The psychology behind the Harami Cross formation is similar to that of the regular Harami pattern. At first, a clearly visible market trend is in place. Then, all of a sudden, the market reverses within one trading day, without exceeding the candlestick range of the previous day.
One of the drawbacks is that the market closes at the same price as it opened. The trading volume of the Doji day also fades out, reflecting the complete indecision of market participants. Thus, this chart figure signals a strong potential trend reversal.
The color of the long day candle should reflect the trend direction. The Doji may have opening and closing prices that diverge by 2 or 3 percent (only if there are no Dojis in the preceding data).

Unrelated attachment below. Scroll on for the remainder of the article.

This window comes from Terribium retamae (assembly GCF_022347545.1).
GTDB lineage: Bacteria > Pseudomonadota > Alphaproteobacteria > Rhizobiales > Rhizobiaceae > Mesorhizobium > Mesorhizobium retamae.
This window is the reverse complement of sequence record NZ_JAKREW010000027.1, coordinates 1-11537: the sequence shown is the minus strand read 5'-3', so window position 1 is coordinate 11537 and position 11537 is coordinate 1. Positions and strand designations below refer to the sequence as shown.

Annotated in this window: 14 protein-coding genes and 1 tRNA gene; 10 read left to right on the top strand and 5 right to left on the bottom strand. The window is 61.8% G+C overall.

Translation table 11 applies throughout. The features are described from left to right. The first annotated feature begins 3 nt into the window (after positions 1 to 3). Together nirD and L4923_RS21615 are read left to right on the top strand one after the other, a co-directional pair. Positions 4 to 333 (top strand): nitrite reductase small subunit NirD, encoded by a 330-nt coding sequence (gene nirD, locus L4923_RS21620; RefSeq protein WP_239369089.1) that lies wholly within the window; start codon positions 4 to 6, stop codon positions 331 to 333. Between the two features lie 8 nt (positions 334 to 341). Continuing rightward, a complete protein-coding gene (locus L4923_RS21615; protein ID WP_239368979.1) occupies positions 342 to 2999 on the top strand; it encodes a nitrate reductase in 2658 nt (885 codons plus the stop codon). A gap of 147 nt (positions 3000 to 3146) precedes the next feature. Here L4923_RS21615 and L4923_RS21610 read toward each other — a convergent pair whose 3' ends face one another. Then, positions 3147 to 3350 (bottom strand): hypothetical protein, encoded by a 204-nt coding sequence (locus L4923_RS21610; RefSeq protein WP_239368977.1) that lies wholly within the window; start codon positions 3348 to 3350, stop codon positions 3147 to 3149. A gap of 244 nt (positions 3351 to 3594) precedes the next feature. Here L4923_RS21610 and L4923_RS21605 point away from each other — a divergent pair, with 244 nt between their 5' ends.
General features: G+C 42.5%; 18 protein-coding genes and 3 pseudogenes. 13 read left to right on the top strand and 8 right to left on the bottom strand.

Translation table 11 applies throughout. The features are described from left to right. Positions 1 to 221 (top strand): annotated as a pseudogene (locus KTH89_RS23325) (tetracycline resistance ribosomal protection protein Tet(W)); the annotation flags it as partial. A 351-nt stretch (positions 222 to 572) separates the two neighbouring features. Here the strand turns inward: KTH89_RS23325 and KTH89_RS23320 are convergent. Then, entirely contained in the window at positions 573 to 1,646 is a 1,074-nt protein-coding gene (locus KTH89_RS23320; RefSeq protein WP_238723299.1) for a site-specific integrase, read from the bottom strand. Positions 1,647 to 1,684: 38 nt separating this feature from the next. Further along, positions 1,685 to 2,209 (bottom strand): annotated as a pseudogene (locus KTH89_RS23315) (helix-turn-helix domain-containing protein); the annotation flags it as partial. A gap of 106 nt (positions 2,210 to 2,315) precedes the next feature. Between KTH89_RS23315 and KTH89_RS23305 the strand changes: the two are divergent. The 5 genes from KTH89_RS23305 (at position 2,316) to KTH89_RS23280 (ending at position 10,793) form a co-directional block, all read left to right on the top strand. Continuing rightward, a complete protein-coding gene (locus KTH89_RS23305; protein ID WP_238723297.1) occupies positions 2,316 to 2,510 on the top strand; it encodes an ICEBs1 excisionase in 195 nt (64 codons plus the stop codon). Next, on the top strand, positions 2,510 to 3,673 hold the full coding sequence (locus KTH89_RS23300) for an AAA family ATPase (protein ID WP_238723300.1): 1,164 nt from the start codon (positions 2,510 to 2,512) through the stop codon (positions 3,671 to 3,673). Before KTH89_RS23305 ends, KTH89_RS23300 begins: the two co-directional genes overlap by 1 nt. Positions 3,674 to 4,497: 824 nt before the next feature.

The bullish and bearish variations of the Harami Cross both come down to a single candlestick that supports their interpretation in most cases. The body of the reduced single-day candle may be considerably longer than what is allowed for the Paper Umbrella or Hammer formations.
Note that transformation confirms the nature of this pattern.
The Harami Cross may well be the beginning of a chart figure called Rising (or Falling) Three Methods, depending on the price action within the next several days. The Rising and Falling Three Methods formations are continuation patterns, which come in contradiction with the signal sent out by the Harami Cross.